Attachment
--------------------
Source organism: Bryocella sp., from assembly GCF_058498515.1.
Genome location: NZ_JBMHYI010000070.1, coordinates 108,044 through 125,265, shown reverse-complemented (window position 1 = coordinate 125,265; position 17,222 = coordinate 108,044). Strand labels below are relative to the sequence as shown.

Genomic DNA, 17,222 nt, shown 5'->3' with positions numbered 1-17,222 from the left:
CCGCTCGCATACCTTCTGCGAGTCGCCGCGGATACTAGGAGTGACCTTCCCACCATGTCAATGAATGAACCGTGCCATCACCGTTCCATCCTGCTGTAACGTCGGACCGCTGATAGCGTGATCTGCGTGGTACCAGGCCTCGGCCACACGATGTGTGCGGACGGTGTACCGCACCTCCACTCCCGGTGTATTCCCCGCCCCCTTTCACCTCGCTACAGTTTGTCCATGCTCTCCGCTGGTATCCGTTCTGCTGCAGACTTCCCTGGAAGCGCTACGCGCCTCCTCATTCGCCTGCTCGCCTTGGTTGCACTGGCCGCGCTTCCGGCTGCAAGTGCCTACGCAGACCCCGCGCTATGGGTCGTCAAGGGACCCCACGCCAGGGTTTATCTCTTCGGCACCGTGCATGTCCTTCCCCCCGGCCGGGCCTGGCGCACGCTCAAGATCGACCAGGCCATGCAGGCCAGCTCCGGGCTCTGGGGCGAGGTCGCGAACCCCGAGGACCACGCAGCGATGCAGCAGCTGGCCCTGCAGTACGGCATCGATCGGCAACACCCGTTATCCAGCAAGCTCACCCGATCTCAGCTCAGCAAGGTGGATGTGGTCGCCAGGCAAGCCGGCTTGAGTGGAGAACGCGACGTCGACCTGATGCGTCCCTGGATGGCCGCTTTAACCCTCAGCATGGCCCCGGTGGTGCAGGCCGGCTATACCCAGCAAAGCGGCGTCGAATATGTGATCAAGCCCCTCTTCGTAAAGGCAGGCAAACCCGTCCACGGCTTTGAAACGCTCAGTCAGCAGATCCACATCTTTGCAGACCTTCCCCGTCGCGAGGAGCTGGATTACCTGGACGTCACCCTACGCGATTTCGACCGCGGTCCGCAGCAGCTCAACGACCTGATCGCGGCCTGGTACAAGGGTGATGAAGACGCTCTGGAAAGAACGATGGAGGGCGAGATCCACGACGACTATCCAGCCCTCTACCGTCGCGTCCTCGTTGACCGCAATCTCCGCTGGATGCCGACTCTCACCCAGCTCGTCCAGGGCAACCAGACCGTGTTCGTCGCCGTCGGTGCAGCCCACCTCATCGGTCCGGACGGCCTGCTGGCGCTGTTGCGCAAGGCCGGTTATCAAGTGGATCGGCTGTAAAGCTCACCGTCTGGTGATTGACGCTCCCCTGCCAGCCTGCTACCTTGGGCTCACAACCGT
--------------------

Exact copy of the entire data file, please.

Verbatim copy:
Source organism: Bryocella sp., from assembly GCF_058498515.1.
Genome location: NZ_JBMHYI010000070.1, coordinates 108,044 through 125,265, shown reverse-complemented (window position 1 = coordinate 125,265; position 17,222 = coordinate 108,044). Strand labels below are relative to the sequence as shown.

Genomic DNA, 17,222 nt, shown 5'->3' with positions numbered 1-17,222 from the left:
CCGCTCGCATACCTTCTGCGAGTCGCCGCGGATACTAGGAGTGACCTTCCCACCATGTCAATGAATGAACCGTGCCATCACCGTTCCATCCTGCTGTAACGTCGGACCGCTGATAGCGTGATCTGCGTGGTACCAGGCCTCGGCCACACGATGTGTGCGGACGGTGTACCGCACCTCCACTCCCGGTGTATTCCCCGCCCCCTTTCACCTCGCTACAGTTTGTCCATGCTCTCCGCTGGTATCCGTTCTGCTGCAGACTTCCCTGGAAGCGCTACGCGCCTCCTCATTCGCCTGCTCGCCTTGGTTGCACTGGCCGCGCTTCCGGCTGCAAGTGCCTACGCAGACCCCGCGCTATGGGTCGTCAAGGGACCCCACGCCAGGGTTTATCTCTTCGGCACCGTGCATGTCCTTCCCCCCGGCCGGGCCTGGCGCACGCTCAAGATCGACCAGGCCATGCAGGCCAGCTCCGGGCTCTGGGGCGAGGTCGCGAACCCCGAGGACCACGCAGCGATGCAGCAGCTGGCCCTGCAGTACGGCATCGATCGGCAACACCCGTTATCCAGCAAGCTCACCCGATCTCAGCTCAGCAAGGTGGATGTGGTCGCCAGGCAAGCCGGCTTGAGTGGAGAACGCGACGTCGACCTGATGCGTCCCTGGATGGCCGCTTTAACCCTCAGCATGGCCCCGGTGGTGCAGGCCGGCTATACCCAGCAAAGCGGCGTCGAATATGTGATCAAGCCCCTCTTCGTAAAGGCAGGCAAACCCGTCCACGGCTTTGAAACGCTCAGTCAGCAGATCCACATCTTTGCAGACCTTCCCCGTCGCGAGGAGCTGGATTACCTGGACGTCACCCTACGCGATTTCGACCGCGGTCCGCAGCAGCTCAACGACCTGATCGCGGCCTGGTACAAGGGTGATGAAGACGCTCTGGAAAGAACGATGGAGGGCGAGATCCACGACGACTATCCAGCCCTCTACCGTCGCGTCCTCGTTGACCGCAATCTCCGCTGGATGCCGACTCTCACCCAGCTCGTCCAGGGCAACCAGACCGTGTTCGTCGCCGTCGGTGCAGCCCACCTCATCGGTCCGGACGGCCTGCTGGCGCTGTTGCGCAAGGCCGGTTATCAAGTGGATCGGCTGTAAAGCTCACCGTCTGGTGATTGACGCTCCCCTGCCAGCCTGCTACCTTGGGCTCACAACCGT